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How to Create a Workspace Strategy

Updated: Apr 24

Preparing a Workplace Strategy

Are you uncertain about the future of your office(s)? Perhaps your lease is ending, and you're unsure what you should do next? If so, you're not alone. There has never been so much debate about what the future of work looks like.


We've been designing and building office spaces since 2008. In that time, we have never seen so much uncertainty and change in the way people work. However, if you delay making decisions or make short-term decisions, then you could severely damage the performance of your people in the long term. To give your company the strategic direction you need to succeed with your workspace, you need a comprehensive workspace strategy.


In this article, we'll explain exactly how to create such a strategy. You'll learn what should be in your workspace strategy and the process to create one. By the end of this article, you'll be ready to start creating your own workspace strategy.


What is a Workspace Strategy?

There are 7 key elements of a good workspace strategy: working model, location & size, layout & environments, aesthetic design, technology, culture, and cost. Here, we’ll explain what each one is, and where it fits into your overall workspace strategy.


Working Model

Your working model is how and where your people work – in the office or hybrid. Your working model has likely already been decided by your company leadership independent of the workspace strategy. Nevertheless, it is a crucial part of your workspace strategy, as it will have a huge impact on how, when, and where your people work.


Location & Size

Your workspace strategy looks beyond the next project and considers the next 3-10 years. As a result, a key part of this is the location and size of your office(s). You need to consider what your needs are now, and how they will change over time.


Layout & Environments

One of the most important elements of your workspace strategy is the layout of your offices and the types of environments you will have within them. You should first consider what your people will do when in the office – what tasks, what size teams, and how they will collaborate. You can then plan for office layouts to enable this.


Aesthetic Design

What your workspaces look like is an important part of your workspace strategy. This includes the design features, colour schemes, and finishes. Your offices don’t have to look identical, but they do all have to be tailored to your culture, so they will look similar. If all your offices look completely different, the performance of your people will likely vary too.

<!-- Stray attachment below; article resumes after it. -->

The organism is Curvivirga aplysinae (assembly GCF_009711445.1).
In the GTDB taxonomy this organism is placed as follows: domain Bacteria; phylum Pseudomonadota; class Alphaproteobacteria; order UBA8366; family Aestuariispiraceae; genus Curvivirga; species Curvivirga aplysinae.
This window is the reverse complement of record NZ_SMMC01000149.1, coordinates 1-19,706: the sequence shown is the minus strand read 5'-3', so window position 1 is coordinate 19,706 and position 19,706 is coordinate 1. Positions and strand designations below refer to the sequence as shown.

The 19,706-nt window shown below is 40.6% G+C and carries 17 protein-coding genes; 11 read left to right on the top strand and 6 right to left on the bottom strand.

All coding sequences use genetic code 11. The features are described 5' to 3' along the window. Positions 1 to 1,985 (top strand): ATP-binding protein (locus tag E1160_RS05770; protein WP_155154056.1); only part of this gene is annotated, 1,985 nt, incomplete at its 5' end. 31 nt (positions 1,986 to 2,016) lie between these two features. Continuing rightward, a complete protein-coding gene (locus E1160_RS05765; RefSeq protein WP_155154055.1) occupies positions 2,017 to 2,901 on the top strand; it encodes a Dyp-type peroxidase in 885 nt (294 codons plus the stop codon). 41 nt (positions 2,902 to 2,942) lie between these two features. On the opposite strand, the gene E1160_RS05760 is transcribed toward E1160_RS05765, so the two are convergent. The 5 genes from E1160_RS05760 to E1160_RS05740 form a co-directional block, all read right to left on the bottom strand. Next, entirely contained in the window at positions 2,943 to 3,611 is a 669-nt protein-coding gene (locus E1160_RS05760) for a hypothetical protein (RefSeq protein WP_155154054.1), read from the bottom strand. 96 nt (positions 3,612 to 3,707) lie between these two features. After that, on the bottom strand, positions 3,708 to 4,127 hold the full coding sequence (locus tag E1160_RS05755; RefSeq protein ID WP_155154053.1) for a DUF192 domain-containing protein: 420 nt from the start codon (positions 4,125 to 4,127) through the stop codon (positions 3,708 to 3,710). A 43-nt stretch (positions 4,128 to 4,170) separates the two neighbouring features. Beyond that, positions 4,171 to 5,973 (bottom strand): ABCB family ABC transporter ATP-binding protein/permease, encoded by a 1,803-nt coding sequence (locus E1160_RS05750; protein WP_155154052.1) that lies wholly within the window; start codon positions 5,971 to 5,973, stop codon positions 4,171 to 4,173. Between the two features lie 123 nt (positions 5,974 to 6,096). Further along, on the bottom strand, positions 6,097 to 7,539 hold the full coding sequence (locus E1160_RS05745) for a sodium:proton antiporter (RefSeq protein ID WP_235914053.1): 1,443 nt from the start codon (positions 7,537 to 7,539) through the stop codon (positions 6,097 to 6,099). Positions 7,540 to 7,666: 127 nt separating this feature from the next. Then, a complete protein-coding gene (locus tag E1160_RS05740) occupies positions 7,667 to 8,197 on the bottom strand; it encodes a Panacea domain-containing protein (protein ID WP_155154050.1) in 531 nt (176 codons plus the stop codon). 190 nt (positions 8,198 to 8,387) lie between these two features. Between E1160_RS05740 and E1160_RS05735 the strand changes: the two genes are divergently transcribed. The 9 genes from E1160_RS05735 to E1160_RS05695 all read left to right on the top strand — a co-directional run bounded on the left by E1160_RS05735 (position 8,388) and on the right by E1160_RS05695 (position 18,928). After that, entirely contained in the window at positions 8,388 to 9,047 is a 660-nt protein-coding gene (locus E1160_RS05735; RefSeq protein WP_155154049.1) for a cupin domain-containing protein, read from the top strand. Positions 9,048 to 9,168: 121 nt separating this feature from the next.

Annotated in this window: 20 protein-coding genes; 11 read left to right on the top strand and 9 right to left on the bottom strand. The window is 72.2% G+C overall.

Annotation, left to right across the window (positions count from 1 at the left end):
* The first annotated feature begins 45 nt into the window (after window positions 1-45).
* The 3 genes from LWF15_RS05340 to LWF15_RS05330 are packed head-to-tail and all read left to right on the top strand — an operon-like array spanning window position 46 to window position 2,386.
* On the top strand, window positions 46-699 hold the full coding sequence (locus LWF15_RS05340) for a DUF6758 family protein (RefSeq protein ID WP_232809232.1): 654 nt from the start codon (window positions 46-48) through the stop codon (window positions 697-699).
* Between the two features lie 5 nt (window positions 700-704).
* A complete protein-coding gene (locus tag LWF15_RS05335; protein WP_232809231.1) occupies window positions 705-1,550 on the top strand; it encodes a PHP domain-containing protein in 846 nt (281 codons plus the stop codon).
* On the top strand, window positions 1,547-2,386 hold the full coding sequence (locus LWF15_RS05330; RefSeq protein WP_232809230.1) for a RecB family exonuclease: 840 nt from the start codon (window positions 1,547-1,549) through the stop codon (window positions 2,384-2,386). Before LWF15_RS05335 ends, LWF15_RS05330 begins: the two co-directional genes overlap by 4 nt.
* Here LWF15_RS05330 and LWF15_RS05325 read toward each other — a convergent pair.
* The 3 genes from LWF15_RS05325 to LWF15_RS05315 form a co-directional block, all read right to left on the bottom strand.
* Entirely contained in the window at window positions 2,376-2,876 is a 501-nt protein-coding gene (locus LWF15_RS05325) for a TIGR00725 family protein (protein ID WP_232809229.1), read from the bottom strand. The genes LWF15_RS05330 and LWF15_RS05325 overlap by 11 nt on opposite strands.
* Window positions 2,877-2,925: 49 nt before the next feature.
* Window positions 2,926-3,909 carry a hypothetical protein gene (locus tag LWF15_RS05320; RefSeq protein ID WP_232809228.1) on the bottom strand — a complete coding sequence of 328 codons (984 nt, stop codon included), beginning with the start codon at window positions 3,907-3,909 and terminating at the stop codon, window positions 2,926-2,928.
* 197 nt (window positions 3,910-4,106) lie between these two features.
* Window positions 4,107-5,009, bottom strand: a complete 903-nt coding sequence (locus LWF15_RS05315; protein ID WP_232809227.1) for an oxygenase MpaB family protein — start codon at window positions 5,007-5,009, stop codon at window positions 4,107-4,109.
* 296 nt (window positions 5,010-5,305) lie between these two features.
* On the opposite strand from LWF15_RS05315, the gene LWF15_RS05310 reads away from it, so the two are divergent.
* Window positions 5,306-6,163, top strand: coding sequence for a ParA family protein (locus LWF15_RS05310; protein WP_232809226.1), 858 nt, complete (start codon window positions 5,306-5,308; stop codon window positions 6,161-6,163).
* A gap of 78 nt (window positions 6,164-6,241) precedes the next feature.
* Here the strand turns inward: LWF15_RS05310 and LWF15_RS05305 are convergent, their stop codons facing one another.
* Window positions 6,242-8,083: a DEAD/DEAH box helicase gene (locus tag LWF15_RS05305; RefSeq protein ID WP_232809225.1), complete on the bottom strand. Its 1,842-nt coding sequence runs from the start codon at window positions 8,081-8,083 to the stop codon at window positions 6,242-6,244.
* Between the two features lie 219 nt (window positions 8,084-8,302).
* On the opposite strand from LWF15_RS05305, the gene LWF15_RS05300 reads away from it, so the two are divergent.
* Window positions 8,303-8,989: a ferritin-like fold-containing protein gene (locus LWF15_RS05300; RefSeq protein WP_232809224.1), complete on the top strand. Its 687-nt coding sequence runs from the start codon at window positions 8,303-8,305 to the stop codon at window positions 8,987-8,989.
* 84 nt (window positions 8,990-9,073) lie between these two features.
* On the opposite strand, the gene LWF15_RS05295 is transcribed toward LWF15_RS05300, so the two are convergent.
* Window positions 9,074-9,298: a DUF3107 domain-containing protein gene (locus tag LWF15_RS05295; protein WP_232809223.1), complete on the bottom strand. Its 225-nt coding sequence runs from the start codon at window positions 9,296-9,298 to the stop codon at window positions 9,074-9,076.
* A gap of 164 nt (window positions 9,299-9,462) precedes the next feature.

The technology part of your workspace strategy includes both work technology (eg laptops) and space technology (eg access control). We can’t predict how technology will evolve over the coming years, but you do need a clear plan for what kinds of technology you will adopt, and what you will not.



Culture is a crucial component of your workspace strategy. Your workplace plays a big role in three of the 9 components of company culture: communication, environment, and wellbeing. You need a clear plan for the next 3-10 years about how your workspace will evolve to keep up with and drive improvements in your company’s culture.



Your workspace strategy concerns your two biggest overheads: real estate and staff. As a result, you need a plan to keep these costs under control. A workspace strategy will also help balance the needs of cost and performance, maximising your project ROI.


To learn more about what a workspace strategy is and what it includes, read this article.


How to Create a Real Estate Strategy

There is a lot of information that needs to be included in your workspace strategy. So how do you bring all this information together? Here, we'll run through the 5 key stages of creating your workspace strategy.


Consider Company Strategy

It may be tempting to start your workspace strategy by envisioning what your dream workspace will look like. However, this would likely result in a workspace that doesn’t suit the needs of your company. Instead, you need to start by considering your overall company strategy and goals over the next 3-10 years. Whether you're planning revenue growth, cost cutting, expanding into new markets, or anything else, your workspace portfolio needs to align with and even help drive that strategy.


You also need to consider the strategies of related departments - especially HR and facilities. For example, if HR are trying to improve staff retention, then that will play a key part in your workspace design & layout. From a cultural perspective, it's also important to ensure your workspace reflects and enhances your brand, and HR will be a key part of this.


Involve Leadership & Staff